Usually, people rely on multiple visual wayfinding signals to find the safe path, such as crosswalk lights, street lights, and emergency exit signs, which may not be helpful for visually challenged and blind people. It can be a daunting task for visual-impaired people to navigate an unfamiliar space safely.
Fortunately, tactile surfaces like wayfinding plates guide visually impaired and blind persons to safely navigate in public spaces. These replaceable cast-in-place tactile wayfinding bar plates can be felt underfoot or using a white cane.
The primary purpose of using replaceable cast-in-place tactile wayfinding plates is to ensure an accessible, barrier-free, and safe guide for every pedestrian to major destinations in public spaces where only cast-iron tiles can be used.
Where to Install Cast-in-Place Replaceable Tactile Wayfinding Plate?
As a contractor or building owner, it’s your prime responsibility to ensure the safety of every pedestrian. Moreover, you have to ensure that pedestrians can reach important destinations in your space unaided.
To make it happen, you should install these wayfinding cast-in-place bar plates in large open floor spaces, like shopping malls, universities, transit stations, concourses, and more. These tactile wayfinding bars should lead from the space’s entrance to major destinations, like the front desk, transit stops, stairways, information kiosks, etc.
Do Truncated Dome Tiles and Wayfinding Tiles are the same?
The answer is no. The tiles might share similarities, but tactile wayfinding bars are different from truncated dome tiles (both purpose and appearance).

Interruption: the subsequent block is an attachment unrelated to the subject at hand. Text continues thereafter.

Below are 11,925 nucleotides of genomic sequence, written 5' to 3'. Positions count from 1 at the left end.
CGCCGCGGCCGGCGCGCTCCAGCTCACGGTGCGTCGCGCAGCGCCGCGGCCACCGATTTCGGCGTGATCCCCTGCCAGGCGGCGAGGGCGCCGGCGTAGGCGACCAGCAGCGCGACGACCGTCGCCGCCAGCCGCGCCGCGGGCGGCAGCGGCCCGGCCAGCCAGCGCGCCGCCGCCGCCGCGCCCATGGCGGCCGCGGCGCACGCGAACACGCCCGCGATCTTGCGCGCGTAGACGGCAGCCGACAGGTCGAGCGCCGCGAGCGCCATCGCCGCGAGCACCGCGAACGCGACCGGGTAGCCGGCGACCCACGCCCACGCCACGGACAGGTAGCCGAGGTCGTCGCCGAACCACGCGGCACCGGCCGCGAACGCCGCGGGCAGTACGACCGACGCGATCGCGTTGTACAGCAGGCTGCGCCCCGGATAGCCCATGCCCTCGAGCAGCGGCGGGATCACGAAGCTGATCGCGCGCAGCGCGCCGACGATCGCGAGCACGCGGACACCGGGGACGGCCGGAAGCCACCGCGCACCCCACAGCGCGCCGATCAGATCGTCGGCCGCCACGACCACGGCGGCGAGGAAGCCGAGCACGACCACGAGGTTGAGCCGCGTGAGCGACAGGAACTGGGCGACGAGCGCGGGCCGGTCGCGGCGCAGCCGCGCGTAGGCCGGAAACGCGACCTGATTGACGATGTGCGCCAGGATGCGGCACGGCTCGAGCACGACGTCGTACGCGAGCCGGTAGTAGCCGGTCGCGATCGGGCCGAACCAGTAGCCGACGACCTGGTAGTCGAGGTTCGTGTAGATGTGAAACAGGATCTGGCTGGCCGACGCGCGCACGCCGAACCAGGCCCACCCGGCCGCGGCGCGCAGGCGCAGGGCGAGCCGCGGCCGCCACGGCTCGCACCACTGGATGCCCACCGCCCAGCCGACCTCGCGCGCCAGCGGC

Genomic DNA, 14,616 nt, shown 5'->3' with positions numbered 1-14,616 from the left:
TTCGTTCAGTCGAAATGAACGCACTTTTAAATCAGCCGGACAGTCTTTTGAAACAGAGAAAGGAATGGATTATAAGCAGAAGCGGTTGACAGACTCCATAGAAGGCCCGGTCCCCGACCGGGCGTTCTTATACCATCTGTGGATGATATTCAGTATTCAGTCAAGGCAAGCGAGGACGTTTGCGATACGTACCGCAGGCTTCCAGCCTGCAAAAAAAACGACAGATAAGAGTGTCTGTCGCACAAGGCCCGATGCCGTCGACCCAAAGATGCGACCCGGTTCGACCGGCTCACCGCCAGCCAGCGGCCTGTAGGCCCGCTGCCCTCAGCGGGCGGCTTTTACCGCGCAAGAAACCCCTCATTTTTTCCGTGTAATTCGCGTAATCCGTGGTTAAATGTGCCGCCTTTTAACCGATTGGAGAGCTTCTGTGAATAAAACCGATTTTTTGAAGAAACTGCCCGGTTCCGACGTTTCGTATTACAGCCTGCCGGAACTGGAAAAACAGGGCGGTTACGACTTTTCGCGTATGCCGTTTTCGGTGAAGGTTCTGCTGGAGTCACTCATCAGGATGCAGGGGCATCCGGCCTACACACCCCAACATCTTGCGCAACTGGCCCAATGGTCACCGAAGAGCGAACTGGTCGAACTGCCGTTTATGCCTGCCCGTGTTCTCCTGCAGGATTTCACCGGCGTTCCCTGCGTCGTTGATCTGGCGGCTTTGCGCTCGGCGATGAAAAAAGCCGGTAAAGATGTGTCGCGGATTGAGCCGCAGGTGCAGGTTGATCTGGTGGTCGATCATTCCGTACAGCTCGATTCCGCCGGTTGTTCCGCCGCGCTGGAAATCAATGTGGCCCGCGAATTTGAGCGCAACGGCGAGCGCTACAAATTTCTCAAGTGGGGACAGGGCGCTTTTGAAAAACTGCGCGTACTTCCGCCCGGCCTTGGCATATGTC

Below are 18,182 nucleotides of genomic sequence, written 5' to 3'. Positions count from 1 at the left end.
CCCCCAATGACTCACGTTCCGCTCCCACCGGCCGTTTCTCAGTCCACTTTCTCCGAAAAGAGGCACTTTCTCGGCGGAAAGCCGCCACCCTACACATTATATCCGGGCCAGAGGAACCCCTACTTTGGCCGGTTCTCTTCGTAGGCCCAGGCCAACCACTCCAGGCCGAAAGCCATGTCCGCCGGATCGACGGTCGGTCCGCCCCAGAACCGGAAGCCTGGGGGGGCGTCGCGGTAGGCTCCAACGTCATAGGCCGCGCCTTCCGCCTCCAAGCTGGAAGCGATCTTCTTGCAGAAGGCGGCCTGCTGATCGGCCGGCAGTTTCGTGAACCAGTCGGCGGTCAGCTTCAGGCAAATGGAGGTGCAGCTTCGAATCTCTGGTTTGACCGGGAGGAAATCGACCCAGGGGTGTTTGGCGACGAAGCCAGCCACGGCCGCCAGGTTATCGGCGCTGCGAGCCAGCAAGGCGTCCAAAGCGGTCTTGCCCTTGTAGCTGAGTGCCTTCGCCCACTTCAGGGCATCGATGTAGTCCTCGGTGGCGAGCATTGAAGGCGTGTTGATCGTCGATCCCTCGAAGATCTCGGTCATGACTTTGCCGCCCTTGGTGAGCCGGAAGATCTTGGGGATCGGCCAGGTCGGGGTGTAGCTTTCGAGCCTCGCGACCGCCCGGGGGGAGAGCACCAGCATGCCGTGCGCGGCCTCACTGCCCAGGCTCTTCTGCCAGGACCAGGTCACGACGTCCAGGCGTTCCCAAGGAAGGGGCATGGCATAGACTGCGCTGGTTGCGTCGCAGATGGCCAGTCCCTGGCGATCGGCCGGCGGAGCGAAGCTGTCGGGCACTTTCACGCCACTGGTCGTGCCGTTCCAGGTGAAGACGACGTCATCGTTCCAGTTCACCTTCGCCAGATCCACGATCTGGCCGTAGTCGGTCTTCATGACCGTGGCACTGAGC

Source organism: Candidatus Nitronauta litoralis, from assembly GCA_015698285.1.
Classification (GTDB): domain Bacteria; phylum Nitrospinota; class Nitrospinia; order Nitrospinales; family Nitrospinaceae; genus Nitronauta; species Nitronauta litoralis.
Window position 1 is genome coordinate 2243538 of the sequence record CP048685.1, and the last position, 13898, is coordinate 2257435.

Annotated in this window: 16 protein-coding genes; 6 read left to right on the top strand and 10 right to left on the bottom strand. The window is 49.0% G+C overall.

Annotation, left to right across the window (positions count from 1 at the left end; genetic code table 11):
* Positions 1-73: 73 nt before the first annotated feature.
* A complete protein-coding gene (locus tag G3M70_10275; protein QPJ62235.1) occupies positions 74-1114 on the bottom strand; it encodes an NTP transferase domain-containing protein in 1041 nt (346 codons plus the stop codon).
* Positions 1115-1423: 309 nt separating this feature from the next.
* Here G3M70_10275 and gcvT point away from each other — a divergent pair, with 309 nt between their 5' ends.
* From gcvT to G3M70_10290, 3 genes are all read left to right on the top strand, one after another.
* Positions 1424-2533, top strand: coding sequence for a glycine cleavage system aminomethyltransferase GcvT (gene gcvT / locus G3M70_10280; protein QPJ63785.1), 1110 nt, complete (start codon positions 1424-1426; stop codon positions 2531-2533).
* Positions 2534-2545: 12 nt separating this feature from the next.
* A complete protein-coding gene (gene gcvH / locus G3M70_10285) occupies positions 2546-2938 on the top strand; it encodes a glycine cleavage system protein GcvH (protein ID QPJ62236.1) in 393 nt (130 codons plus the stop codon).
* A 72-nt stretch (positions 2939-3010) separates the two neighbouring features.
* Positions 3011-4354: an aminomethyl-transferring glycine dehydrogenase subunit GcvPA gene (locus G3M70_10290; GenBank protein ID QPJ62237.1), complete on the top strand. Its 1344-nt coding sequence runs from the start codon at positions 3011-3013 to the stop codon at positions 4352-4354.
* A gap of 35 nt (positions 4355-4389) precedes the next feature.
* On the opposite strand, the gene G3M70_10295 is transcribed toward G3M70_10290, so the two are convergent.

Tactile wayfinding tiles consist of a series of raised bars rather than domes. Usually, the wayfinding bars tiles have micro-texture on and in-between each bar. The reason behind it is to enhance the detectability and slip-resistance.
Truncated dome tiles warn about upcoming hazards, while wayfinding tiles (as discussed above) provide orientation and navigation to visually-impaired and blind people
How These Cast-Iron Tactile Wayfinding Bars Help Contractors?
Usually, the wayfinding TWSIs are available in rubber, plastic, and porcelain. In addition, while using cast-in-place tiles, owners or contractors must destroy the surrounding surface to replace a damaged tactile plate. It’s a time-consuming and costly process.
Also, there are many situations where you can only use cast iron to create a safe path, but unfortunately, there were no “wayfinding” tiles in cast iron. As a result, no safe path for visually impaired people was available
But now the table has turned!